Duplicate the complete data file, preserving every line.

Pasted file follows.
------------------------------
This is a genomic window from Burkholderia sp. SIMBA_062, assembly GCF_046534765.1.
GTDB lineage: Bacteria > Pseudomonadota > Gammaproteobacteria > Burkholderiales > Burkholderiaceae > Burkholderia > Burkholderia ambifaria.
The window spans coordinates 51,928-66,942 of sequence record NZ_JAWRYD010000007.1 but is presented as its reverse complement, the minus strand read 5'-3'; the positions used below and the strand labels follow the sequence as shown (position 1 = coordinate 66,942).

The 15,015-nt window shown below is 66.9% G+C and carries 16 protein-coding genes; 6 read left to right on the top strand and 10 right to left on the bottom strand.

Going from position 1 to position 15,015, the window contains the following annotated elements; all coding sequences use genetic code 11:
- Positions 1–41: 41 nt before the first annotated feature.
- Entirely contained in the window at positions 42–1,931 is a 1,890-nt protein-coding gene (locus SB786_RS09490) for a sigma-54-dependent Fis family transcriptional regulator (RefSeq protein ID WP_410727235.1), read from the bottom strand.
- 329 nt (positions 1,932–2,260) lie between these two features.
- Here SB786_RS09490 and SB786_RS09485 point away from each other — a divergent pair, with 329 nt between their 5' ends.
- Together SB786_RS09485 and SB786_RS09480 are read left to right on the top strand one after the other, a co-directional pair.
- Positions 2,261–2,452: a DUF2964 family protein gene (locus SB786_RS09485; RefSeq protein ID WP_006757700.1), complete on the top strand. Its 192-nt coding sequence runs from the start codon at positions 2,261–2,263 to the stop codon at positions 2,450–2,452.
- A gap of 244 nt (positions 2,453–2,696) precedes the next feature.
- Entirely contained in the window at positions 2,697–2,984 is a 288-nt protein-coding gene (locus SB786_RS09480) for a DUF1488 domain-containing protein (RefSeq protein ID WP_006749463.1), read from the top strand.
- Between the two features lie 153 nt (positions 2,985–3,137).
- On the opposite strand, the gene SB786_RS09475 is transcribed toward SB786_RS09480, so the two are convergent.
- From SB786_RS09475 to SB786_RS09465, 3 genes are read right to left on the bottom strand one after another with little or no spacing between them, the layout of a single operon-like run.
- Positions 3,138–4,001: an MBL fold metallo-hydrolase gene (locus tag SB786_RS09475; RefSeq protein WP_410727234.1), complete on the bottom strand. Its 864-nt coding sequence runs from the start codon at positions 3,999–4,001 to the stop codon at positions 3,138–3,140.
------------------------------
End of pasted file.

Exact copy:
This is a genomic window from Burkholderia sp. SIMBA_062, assembly GCF_046534765.1.
GTDB lineage: Bacteria > Pseudomonadota > Gammaproteobacteria > Burkholderiales > Burkholderiaceae > Burkholderia > Burkholderia ambifaria.
The window spans coordinates 51,928-66,942 of sequence record NZ_JAWRYD010000007.1 but is presented as its reverse complement, the minus strand read 5'-3'; the positions used below and the strand labels follow the sequence as shown (position 1 = coordinate 66,942).

The 15,015-nt window shown below is 66.9% G+C and carries 16 protein-coding genes; 6 read left to right on the top strand and 10 right to left on the bottom strand.

Going from position 1 to position 15,015, the window contains the following annotated elements; all coding sequences use genetic code 11:
- Positions 1–41: 41 nt before the first annotated feature.
- Entirely contained in the window at positions 42–1,931 is a 1,890-nt protein-coding gene (locus SB786_RS09490) for a sigma-54-dependent Fis family transcriptional regulator (RefSeq protein ID WP_410727235.1), read from the bottom strand.
- 329 nt (positions 1,932–2,260) lie between these two features.
- Here SB786_RS09490 and SB786_RS09485 point away from each other — a divergent pair, with 329 nt between their 5' ends.
- Together SB786_RS09485 and SB786_RS09480 are read left to right on the top strand one after the other, a co-directional pair.
- Positions 2,261–2,452: a DUF2964 family protein gene (locus SB786_RS09485; RefSeq protein ID WP_006757700.1), complete on the top strand. Its 192-nt coding sequence runs from the start codon at positions 2,261–2,263 to the stop codon at positions 2,450–2,452.
- A gap of 244 nt (positions 2,453–2,696) precedes the next feature.
- Entirely contained in the window at positions 2,697–2,984 is a 288-nt protein-coding gene (locus SB786_RS09480) for a DUF1488 domain-containing protein (RefSeq protein ID WP_006749463.1), read from the top strand.
- Between the two features lie 153 nt (positions 2,985–3,137).
- On the opposite strand, the gene SB786_RS09475 is transcribed toward SB786_RS09480, so the two are convergent.
- From SB786_RS09475 to SB786_RS09465, 3 genes are read right to left on the bottom strand one after another with little or no spacing between them, the layout of a single operon-like run.
- Positions 3,138–4,001: an MBL fold metallo-hydrolase gene (locus tag SB786_RS09475; RefSeq protein WP_410727234.1), complete on the bottom strand. Its 864-nt coding sequence runs from the start codon at positions 3,999–4,001 to the stop codon at positions 3,138–3,140.